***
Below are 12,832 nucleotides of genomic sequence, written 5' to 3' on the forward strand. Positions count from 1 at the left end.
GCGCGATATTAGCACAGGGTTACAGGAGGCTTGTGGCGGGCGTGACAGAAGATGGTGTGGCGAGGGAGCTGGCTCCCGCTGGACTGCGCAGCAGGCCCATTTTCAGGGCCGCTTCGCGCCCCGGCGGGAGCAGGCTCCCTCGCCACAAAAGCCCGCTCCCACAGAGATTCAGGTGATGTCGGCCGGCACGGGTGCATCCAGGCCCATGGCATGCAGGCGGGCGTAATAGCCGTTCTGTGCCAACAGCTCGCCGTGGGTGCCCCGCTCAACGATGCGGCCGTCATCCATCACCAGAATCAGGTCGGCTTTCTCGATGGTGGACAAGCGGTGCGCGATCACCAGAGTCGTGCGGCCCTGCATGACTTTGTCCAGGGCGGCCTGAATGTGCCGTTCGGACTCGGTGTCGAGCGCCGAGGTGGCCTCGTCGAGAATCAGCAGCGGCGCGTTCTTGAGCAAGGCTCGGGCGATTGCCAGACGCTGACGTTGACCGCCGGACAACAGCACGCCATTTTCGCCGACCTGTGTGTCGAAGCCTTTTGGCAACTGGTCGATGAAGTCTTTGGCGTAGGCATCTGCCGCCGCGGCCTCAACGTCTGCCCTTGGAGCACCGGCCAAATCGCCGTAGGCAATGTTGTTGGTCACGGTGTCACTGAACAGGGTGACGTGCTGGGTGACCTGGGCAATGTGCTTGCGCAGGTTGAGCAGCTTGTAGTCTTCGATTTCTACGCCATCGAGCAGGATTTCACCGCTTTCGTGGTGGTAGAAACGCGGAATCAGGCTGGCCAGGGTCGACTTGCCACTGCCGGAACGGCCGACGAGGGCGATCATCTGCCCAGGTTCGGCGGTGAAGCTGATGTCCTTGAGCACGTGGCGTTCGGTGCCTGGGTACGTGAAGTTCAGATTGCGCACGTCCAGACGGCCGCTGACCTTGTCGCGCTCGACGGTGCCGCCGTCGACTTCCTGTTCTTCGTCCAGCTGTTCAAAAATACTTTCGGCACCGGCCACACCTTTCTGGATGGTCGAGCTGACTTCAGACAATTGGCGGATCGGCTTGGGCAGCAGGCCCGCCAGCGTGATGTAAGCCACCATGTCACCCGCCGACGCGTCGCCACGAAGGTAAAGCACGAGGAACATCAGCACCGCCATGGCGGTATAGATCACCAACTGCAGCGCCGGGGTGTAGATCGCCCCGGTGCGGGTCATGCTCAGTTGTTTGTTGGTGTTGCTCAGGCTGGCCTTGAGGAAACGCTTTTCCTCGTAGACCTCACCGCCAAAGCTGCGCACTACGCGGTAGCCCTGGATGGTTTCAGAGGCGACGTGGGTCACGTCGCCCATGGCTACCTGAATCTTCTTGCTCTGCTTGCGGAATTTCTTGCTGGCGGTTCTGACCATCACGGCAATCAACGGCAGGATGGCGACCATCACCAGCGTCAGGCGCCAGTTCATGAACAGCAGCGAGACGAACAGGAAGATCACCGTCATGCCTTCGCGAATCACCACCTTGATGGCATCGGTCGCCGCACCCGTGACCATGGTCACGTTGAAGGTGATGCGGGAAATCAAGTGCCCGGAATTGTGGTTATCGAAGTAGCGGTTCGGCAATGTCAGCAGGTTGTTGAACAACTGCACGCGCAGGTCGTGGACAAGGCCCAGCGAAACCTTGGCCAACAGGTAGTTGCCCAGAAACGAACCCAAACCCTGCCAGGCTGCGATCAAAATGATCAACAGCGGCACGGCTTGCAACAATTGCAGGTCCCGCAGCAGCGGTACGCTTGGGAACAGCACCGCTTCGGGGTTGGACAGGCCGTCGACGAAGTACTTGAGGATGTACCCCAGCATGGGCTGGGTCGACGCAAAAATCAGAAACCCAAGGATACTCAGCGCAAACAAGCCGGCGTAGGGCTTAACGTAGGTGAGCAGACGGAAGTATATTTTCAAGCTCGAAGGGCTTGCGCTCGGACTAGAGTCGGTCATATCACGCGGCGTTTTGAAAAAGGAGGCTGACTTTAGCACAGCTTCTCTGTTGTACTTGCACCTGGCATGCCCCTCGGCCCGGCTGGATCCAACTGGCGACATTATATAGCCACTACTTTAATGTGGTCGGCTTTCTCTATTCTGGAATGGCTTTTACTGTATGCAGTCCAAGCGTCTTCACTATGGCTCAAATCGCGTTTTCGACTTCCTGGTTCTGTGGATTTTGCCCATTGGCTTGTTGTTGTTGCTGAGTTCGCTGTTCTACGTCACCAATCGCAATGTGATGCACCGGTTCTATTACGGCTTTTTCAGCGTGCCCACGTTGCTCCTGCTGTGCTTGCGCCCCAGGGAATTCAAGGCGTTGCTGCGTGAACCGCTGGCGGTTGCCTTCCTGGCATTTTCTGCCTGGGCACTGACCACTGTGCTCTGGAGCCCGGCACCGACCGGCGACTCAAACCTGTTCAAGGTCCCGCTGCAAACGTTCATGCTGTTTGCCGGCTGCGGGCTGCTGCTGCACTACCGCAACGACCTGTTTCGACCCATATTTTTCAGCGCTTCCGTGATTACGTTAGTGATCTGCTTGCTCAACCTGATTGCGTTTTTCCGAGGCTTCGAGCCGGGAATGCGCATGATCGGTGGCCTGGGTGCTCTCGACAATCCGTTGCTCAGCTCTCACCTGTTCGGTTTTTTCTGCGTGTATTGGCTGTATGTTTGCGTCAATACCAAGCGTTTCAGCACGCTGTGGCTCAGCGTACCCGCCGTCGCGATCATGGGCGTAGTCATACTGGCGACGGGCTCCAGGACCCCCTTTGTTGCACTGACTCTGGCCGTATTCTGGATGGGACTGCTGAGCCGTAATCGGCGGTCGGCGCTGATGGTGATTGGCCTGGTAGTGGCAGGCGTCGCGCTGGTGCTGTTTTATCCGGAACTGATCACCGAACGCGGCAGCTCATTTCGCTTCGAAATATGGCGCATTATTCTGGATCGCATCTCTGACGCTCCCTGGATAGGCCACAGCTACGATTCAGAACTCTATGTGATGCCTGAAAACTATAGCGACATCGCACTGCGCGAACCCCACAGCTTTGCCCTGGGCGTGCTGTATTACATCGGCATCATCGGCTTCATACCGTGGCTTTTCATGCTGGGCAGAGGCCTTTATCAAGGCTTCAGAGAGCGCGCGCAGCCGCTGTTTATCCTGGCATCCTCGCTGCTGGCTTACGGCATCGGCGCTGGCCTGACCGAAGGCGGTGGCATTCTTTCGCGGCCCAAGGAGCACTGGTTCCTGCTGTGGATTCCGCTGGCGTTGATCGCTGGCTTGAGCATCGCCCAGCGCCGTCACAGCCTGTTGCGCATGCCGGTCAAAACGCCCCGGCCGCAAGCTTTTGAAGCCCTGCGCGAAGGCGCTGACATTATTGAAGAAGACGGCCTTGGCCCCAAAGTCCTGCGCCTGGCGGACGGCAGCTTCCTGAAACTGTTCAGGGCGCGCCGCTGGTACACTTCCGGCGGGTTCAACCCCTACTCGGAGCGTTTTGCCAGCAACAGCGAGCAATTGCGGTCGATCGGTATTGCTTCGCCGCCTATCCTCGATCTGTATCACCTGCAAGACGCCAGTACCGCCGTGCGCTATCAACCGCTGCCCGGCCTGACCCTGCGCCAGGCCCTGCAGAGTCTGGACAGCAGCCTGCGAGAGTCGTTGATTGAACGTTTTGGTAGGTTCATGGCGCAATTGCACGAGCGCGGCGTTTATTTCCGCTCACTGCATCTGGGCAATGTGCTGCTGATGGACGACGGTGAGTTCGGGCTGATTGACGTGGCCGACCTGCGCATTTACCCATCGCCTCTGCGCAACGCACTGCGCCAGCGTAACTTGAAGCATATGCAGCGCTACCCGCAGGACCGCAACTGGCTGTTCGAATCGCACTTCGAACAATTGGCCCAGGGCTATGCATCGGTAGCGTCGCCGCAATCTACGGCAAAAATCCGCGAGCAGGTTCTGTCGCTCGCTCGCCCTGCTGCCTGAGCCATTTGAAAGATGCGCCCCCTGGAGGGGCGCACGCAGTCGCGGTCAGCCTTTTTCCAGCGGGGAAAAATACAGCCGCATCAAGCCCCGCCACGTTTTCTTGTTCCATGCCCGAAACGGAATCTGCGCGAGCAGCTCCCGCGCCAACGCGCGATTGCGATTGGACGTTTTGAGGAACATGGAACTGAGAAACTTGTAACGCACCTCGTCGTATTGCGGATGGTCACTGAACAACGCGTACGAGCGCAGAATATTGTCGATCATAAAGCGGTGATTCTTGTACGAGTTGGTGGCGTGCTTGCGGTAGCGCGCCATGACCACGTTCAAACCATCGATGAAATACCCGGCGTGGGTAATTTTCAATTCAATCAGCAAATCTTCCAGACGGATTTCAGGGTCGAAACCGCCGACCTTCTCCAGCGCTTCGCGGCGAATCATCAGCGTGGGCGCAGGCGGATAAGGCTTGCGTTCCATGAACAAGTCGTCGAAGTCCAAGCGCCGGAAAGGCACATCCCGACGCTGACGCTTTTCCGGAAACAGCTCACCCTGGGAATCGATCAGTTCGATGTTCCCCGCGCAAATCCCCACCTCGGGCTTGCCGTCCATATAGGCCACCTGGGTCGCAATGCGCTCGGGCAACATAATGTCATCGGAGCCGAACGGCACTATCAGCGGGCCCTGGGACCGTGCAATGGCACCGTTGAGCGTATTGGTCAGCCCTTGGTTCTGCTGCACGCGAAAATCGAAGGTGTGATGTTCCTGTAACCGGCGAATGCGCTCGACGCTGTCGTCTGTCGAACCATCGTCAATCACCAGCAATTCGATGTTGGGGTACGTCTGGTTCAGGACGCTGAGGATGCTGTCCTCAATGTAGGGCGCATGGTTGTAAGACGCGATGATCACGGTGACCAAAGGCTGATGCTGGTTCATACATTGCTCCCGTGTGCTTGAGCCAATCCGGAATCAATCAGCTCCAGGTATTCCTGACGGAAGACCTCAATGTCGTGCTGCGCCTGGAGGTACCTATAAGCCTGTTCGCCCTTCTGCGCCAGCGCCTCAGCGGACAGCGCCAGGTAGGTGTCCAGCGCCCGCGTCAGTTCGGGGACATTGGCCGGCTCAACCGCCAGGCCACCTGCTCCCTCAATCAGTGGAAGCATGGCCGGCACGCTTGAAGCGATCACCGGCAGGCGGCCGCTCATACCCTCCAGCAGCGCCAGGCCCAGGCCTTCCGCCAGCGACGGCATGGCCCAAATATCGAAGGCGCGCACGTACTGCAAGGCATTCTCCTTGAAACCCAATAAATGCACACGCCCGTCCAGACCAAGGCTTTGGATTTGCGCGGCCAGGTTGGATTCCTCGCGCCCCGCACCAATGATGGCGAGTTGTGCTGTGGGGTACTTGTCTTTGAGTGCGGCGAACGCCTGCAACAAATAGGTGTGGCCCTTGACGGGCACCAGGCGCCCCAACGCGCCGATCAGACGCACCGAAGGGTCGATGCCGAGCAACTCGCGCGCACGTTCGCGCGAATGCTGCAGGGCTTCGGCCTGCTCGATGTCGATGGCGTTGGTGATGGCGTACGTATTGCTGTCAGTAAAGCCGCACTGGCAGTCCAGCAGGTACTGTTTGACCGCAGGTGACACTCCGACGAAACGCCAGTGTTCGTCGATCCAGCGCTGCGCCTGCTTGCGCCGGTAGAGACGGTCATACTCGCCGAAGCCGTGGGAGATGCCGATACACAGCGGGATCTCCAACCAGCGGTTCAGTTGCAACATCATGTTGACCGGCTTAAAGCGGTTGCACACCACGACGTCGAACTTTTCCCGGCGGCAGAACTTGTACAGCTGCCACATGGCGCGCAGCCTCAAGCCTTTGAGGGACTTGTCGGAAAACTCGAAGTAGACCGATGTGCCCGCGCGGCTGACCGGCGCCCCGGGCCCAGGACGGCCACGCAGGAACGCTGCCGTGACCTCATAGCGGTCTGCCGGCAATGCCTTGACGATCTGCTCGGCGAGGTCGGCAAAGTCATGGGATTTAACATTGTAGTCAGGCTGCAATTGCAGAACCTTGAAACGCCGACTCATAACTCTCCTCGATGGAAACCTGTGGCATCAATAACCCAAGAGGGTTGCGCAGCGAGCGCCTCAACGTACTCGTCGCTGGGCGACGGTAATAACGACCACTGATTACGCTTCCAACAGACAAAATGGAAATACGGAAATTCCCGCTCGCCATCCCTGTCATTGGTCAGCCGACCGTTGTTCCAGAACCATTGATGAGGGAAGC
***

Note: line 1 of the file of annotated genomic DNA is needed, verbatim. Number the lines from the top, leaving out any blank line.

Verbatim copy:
Below are 12,832 nucleotides of genomic sequence, written 5' to 3' on the forward strand. Positions count from 1 at the left end.